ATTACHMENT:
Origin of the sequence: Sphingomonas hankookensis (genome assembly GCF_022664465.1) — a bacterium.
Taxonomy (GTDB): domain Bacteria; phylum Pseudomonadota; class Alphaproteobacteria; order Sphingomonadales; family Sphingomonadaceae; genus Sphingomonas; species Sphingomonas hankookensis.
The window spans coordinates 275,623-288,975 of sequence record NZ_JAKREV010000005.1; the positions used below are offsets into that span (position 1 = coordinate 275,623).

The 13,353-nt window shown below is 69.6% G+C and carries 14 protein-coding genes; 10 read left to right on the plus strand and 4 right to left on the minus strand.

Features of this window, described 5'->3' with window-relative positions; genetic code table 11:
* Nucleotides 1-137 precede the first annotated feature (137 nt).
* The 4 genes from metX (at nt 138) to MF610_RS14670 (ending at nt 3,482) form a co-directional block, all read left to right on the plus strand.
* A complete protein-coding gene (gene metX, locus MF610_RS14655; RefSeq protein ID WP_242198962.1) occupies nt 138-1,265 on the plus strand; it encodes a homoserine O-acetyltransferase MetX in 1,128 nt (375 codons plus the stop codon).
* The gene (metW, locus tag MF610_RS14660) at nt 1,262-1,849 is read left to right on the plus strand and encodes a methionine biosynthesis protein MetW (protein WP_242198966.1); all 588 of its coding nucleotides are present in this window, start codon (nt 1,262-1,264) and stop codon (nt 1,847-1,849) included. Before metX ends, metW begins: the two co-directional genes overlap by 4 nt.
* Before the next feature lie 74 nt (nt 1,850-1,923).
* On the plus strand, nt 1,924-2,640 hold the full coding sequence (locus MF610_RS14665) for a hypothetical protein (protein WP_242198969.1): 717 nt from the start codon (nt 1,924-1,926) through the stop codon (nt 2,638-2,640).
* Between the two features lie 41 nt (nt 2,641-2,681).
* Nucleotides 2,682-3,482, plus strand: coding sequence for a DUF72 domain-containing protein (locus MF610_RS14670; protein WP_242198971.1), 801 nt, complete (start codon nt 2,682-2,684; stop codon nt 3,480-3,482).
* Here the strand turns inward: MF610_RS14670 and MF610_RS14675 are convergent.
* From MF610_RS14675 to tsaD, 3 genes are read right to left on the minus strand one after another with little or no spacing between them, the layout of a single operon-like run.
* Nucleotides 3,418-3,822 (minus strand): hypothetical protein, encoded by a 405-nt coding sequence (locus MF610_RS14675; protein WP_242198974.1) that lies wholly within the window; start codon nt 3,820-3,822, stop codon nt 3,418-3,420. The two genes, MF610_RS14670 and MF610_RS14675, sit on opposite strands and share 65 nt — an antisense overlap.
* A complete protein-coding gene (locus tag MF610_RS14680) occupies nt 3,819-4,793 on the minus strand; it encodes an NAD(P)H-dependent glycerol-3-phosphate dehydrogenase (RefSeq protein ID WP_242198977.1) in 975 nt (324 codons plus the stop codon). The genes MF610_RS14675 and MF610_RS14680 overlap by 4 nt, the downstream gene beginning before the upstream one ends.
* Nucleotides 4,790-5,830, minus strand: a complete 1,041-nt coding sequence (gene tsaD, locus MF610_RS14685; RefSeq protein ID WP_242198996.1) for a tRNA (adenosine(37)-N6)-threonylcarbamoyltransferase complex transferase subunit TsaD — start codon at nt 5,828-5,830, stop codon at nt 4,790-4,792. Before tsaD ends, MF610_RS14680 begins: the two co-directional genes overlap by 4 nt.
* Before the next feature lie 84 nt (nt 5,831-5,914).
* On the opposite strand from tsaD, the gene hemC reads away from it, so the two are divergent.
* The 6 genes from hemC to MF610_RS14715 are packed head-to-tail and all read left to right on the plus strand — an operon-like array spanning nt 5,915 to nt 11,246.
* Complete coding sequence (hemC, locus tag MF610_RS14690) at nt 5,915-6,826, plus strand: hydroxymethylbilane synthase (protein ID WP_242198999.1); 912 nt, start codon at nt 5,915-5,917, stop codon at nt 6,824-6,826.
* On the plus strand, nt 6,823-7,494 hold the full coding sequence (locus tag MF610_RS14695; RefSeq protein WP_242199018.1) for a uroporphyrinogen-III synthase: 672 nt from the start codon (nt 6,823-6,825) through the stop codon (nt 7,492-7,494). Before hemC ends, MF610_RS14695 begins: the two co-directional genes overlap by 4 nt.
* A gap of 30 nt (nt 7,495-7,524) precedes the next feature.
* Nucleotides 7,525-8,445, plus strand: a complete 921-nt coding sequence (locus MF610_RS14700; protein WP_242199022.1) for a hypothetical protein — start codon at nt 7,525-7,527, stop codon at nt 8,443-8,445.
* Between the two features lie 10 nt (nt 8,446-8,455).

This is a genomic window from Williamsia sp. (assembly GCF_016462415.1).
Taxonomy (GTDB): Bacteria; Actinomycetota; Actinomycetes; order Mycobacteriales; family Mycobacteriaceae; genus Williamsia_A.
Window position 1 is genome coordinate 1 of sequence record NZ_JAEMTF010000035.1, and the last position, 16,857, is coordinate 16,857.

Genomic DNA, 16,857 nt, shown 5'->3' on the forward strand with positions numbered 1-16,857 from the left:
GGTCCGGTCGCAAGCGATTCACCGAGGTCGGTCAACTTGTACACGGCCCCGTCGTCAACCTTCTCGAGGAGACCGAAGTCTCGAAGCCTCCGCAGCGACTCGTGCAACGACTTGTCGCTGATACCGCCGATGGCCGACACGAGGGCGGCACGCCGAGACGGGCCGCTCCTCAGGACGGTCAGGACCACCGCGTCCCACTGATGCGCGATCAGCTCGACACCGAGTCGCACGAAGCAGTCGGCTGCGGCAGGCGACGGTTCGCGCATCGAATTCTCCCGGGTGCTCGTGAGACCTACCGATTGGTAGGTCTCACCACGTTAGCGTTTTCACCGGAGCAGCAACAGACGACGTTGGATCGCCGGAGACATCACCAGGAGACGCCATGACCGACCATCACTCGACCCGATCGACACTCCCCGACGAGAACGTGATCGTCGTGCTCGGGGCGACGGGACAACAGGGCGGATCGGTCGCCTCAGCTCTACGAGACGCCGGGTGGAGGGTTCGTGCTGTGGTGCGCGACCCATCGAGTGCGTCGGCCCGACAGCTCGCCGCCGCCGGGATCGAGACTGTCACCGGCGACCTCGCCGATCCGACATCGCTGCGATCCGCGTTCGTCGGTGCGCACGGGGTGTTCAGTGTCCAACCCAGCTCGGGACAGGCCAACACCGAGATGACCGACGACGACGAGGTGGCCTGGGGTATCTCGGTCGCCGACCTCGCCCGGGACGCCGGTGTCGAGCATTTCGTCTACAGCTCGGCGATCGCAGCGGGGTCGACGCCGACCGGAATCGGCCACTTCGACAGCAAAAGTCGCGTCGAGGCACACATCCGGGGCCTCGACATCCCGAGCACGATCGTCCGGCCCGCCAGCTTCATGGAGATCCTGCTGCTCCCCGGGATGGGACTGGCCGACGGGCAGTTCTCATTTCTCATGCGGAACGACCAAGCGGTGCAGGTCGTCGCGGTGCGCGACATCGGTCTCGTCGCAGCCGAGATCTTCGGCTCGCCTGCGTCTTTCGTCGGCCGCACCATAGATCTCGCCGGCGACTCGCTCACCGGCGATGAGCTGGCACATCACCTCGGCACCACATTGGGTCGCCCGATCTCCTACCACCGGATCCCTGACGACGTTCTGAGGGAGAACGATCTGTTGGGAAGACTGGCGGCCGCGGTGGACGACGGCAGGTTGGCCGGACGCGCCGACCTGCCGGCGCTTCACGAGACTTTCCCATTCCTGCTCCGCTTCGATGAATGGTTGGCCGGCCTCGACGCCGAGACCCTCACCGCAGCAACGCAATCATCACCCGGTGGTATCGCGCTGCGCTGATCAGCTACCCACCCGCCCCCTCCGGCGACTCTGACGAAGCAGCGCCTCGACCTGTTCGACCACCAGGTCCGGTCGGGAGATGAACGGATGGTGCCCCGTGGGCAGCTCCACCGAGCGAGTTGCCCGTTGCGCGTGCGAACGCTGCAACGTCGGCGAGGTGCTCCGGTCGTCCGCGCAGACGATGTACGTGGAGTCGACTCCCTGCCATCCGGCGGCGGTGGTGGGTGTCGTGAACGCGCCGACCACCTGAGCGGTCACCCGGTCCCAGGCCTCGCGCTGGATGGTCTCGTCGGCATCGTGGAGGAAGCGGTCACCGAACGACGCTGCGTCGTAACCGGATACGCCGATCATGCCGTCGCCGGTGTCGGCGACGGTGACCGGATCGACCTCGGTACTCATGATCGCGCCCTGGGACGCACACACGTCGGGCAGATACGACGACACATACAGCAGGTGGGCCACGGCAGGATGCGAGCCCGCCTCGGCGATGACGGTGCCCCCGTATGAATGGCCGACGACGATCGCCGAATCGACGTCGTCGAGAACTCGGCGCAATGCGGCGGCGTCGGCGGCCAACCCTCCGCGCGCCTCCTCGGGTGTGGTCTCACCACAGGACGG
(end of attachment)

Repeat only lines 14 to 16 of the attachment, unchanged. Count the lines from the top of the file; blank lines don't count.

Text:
* Here the strand turns inward: MF610_RS14670 and MF610_RS14675 are convergent.
* From MF610_RS14675 to tsaD, 3 genes are read right to left on the minus strand one after another with little or no spacing between them, the layout of a single operon-like run.
* Nucleotides 3,418-3,822 (minus strand): hypothetical protein, encoded by a 405-nt coding sequence (locus MF610_RS14675; protein WP_242198974.1) that lies wholly within the window; start codon nt 3,820-3,822, stop codon nt 3,418-3,420. The two genes, MF610_RS14670 and MF610_RS14675, sit on opposite strands and share 65 nt — an antisense overlap.